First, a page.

However, the main object of possible cooperation between Moscow and Washington on environmental issues and climate change is the Arctic. In this region, Russia and the United States are part of a shared ‘neighbourhood’, where the rate of climate change is 3-4 times higher than the global average, and where the environmental, socio-economic and foreign policy consequences of this change are the most widespread. The fragile Arctic ecosystem, its infrastructure built on permafrost, and the traditional way of life of the indigenous peoples of the North are under threat of destruction. Moreover, the melting ice of the Arctic contributes to the overflow of the US-Russia and US-China confrontation – the perception of the region, as indicated in the 2019 Department of Defense Arctic Strategy, as “an avenue for great power competition and aggression”. As a result, the militarisation of the Arctic is increasing alongside the risk of disasters and military clashes, impeding the economic development of the region. Cooperation between Russia and the United States in protecting the environment in the Arctic is the only factor that can, if not slow down, then at least compensate for these negative trends, combating climate change amid even greater acceleration, addressing the melting permafrost (it is fraught with large-scale methane emissions) and adapting to new climatic conditions in the region.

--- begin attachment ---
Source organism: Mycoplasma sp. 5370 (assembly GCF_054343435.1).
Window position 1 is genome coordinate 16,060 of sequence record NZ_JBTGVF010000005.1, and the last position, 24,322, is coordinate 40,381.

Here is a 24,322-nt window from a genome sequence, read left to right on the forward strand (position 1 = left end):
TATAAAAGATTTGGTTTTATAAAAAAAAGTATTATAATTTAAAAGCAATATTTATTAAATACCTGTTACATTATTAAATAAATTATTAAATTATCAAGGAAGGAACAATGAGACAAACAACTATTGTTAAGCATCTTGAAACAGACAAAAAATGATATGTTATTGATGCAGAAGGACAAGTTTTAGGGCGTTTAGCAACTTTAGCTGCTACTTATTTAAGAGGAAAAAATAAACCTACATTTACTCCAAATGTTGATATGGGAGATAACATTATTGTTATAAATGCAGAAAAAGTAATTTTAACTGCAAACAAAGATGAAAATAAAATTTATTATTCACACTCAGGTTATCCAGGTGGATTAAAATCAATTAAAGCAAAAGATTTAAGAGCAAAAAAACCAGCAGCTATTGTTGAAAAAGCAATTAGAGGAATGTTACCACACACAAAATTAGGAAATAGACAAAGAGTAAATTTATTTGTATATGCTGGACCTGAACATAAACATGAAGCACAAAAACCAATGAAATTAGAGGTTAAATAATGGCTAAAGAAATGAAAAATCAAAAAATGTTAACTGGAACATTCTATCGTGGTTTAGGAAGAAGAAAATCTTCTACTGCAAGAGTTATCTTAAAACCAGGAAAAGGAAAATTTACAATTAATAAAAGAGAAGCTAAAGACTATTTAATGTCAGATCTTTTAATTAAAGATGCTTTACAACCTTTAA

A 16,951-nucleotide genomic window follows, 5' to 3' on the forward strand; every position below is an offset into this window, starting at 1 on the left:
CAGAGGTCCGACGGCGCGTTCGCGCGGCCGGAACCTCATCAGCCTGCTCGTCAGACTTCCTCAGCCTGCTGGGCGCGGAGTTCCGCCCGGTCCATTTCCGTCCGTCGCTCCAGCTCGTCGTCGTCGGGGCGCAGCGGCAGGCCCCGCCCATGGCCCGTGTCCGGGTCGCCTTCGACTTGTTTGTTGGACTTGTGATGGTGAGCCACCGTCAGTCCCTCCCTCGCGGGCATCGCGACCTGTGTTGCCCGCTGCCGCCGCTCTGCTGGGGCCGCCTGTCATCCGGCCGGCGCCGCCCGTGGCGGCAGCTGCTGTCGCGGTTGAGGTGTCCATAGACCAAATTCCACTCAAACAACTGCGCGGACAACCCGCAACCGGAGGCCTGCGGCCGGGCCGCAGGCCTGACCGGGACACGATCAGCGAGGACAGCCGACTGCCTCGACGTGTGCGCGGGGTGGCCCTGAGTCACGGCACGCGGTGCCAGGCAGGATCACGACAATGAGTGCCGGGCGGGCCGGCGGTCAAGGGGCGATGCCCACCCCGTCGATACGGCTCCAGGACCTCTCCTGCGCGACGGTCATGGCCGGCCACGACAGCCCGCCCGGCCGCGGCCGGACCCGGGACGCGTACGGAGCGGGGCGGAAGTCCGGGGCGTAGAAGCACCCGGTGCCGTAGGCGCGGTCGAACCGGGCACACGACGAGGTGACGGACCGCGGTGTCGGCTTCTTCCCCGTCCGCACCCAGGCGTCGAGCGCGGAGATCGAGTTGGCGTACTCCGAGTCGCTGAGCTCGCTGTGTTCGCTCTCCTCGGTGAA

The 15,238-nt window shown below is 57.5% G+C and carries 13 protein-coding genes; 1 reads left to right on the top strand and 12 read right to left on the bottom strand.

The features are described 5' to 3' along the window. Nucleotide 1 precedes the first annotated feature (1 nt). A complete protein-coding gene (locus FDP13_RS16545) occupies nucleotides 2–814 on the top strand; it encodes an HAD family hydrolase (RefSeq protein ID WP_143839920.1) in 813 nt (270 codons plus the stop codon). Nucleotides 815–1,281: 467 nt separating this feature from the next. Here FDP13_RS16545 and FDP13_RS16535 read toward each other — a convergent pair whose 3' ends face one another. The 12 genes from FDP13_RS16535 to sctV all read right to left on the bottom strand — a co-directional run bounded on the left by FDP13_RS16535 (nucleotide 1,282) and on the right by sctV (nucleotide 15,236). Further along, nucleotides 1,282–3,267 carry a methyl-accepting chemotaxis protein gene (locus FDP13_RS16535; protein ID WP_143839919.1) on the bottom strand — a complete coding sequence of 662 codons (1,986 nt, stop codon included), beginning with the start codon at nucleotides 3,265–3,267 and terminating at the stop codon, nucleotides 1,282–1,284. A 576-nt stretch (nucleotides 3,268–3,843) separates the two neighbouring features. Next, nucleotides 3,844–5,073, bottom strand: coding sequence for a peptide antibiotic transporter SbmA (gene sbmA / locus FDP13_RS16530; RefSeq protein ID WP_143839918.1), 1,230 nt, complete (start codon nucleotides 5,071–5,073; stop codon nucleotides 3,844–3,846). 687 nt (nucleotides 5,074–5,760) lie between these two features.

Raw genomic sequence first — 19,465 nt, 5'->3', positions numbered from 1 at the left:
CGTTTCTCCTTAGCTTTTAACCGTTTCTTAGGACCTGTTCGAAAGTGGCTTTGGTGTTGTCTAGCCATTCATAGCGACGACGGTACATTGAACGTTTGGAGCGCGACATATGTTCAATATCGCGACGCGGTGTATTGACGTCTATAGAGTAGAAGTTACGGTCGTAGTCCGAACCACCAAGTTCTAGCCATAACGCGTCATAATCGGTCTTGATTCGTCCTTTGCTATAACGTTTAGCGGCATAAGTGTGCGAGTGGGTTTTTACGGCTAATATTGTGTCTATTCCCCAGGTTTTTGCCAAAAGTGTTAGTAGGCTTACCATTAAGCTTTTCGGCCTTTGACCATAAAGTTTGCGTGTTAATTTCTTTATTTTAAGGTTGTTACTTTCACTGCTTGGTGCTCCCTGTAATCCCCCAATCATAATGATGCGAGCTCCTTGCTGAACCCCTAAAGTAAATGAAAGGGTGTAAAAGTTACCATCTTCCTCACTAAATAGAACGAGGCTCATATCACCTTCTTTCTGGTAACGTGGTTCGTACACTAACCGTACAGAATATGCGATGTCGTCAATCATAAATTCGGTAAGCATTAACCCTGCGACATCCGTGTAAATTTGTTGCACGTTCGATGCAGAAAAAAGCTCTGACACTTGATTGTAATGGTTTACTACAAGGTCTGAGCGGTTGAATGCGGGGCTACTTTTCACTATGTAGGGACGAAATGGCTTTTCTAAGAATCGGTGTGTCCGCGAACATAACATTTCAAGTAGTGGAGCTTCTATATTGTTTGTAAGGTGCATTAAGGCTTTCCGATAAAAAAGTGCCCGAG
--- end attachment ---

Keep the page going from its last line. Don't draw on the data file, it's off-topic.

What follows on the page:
Finally, the fifth area of ​​possible cooperation between Russia and the United States after the Geneva summit is a “truce” in the diplomatic war and the return of ambassadors to Washington and Moscow, respectively. This is perhaps the easiest and most feasible decision that can be expected from the summit and implemented in the short term.